The Story of Harriet

Harriet the Spy is the story of a girl who observes those around her and keeps notes on what she sees. She actively spies on her family, classmates, and people in her neighbourhood, noting such failures as indolence, snobbishness, and generational conflicts. One person she spies on, an artisan named Harrison Withers who makes intricate hand-made birdhouses, keeps 26 cats. Her blunt appraisals of everyone around her are accurate but uncharitable: even her closest friends are critically appraised. Her best friend, Sport, is the son of a single father who, as a novelist, can barely keep food on the table. Sport has taken on the role of housekeeper for his father. Harriet’s other close friend, Janie, is a budding scientist, more interested in experiments than in typical childhood pursuits. All these quirks are duly noted by Harriet. She comments also on her own quirks, for example, her habit of eating nothing but tomato sandwiches for lunch.

The book is set on the Upper East Side of Manhattan among a mostly upper crust cast of characters. Harriet’s father is a television producer, and her mother does not work outside the home. She is cared for by a nanny, known to her as Ole Golly (her parents call her “Miss Golly”). The family has a cook. Harriet and her friends attend an elite private school (Sport presumably as a scholarship student) called The Gregory School. The school offers such amenities as a school newspaper, of which Harriet longs to be 6th grade editor; and a drama program which involves an idiotic Christmas pageant in which the 6th grade represents Christmas dinner, and Harriet is assigned the role of an onion.

Harriet’s individuality is recognized, however, by Ole Golly, who encourages her to write and who broadens her knowledge of the world and literature. When Ole Golly leaves to get married, Harriet is thrown back on her own ingenuity. Thwarted in her efforts to edit the newspaper, still practicing her onion role, and finally caught spying in the dumbwaiter of a big house, she is unable to settle into her usual routine. One day, rather than go out on her spy route after school, she plays with the other students in her class. Fatefully, they pick up her notebook and begin to read the devastating items she has noted about each of them. Because they are so truthful, and so callously written, these notes have a real sting to them. She is ostracized by everyone at school, taunted and bullied. She attempts to get back at them, thinking up different punishments that will be most painful to each person.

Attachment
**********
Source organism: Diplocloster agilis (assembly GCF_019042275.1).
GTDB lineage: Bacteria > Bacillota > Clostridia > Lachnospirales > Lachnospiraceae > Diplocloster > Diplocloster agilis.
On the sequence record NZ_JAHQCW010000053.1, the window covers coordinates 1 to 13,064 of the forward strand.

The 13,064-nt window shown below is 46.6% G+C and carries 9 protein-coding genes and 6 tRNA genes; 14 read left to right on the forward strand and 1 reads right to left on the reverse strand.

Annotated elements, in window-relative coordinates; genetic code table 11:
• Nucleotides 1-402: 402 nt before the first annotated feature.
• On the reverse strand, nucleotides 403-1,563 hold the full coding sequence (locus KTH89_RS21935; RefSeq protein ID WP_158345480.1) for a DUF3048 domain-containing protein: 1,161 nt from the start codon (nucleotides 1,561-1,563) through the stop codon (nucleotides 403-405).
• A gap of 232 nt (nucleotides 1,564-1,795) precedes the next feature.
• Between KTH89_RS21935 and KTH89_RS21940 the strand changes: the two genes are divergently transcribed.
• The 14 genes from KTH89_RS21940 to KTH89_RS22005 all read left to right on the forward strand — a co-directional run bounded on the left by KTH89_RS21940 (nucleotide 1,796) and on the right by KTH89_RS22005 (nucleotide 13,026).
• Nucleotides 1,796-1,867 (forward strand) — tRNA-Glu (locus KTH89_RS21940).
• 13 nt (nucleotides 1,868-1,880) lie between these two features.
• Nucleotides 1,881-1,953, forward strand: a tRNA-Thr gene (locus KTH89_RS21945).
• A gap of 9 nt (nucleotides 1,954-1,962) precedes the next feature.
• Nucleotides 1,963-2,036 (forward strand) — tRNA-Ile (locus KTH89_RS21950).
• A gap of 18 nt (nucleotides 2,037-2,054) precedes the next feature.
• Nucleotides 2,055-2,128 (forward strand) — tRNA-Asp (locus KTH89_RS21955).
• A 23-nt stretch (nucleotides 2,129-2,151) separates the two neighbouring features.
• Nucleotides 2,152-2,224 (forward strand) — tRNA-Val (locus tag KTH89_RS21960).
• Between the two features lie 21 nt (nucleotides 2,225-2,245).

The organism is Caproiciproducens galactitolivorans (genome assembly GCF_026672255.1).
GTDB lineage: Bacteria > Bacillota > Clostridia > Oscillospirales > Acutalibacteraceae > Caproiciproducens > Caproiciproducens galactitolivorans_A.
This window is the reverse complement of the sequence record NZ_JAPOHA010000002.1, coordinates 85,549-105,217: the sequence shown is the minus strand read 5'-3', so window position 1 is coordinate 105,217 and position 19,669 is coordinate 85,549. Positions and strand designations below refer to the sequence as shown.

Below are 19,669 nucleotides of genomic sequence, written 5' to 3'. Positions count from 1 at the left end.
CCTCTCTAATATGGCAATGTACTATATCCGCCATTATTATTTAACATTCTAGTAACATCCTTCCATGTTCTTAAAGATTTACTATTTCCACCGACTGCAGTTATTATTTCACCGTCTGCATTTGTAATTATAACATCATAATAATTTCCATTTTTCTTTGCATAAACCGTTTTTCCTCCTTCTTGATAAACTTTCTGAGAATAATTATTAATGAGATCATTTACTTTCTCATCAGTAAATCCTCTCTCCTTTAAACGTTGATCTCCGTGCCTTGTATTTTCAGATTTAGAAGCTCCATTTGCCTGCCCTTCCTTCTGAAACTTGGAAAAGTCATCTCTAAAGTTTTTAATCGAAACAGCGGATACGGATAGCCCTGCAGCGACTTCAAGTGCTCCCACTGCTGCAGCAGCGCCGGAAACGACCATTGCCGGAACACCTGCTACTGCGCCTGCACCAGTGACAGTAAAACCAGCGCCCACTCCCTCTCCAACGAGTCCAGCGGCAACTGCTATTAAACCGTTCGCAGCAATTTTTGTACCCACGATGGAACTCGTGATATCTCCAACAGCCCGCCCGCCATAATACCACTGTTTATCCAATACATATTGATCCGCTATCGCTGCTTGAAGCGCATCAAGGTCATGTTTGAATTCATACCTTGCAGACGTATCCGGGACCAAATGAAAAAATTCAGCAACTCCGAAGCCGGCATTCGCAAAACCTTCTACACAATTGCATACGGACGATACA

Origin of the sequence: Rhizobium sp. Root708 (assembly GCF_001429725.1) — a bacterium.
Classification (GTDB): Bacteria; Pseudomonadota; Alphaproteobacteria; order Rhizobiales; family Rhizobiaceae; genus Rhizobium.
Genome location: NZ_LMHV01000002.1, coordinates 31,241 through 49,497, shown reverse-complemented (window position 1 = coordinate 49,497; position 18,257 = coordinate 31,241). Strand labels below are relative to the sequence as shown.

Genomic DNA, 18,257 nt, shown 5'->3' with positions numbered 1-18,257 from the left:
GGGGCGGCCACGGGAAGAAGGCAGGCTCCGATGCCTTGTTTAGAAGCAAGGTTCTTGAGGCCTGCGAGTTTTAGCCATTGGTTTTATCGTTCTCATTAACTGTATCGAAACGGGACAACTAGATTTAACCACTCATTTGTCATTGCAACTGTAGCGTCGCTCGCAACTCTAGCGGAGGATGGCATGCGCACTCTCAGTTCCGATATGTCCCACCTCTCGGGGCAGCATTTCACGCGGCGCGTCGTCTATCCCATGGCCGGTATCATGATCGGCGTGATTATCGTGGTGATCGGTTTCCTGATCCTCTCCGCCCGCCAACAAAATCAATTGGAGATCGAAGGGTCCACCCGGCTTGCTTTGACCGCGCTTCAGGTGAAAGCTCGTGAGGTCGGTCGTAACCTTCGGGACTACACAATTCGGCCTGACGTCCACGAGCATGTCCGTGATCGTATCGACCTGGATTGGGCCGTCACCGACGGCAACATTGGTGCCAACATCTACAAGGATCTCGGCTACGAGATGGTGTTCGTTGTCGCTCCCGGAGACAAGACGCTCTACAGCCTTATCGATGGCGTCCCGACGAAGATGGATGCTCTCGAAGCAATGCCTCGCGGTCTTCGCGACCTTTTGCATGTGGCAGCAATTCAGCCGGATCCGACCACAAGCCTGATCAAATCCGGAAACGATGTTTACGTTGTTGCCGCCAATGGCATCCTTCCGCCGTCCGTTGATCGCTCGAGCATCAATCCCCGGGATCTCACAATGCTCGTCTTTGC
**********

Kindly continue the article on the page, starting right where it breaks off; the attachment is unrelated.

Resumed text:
Her parents finally realize what is happening to her, and begin to take action to help her. At first locating the notebook as the source of the problem, they take it away from her; later, realizing this has only exacerbated the problem, they take her to a psychiatrist who realizes that Harriet requires her notebook to help her make sense of the world and to create meaning in her life. In effect, he recognizes Harriet as a writer. In a stroke of cunning, Harriet’s parents contact Ole Golly, who writes Harriet a letter of advice. Acknowledging that Harriet’s notebooks are for herself and nobody else has the right to read them, Ole Golly counsels that if anybody should happen to read her notebook, she has to apologize; and she has to lie. “Otherwise you are going to lose a friend.” Golly explains that white lies to make someone feel better are acceptable lies, but cautions, “to yourself you must always tell the truth.” In the same letter, Golly urges Harriet to take her notes and make them into a story, which she promptly does.

Finally, Harriet’s parents arrange for Harriet to take over editing the school newspaper. In the newspaper Harriet is able to use the fascinating details of people’s personal lives that she has found out through her spy route to write stories that everyone in the school wants to read. She also uses the newspaper to make amends, printing a “retraction” to the things she had written in her notebook. She is forgiven, and the book ends with Harriet working on her writing, keeping her notebook, and meeting up with her friends.

One Response to The Story of Harriet

  1. Smiddy says:

    Hi, let me just add that Sport definitely isn’t a scholarship student – his mother “went away and has all the money.” Fitzhugh’s final book of the same title goes into detail about his family life. Sport’s mom is a socialite with little interest in parenting and was even declared unfit to raise him or even to manage her son’s $30 million inheritance from his grandfather.

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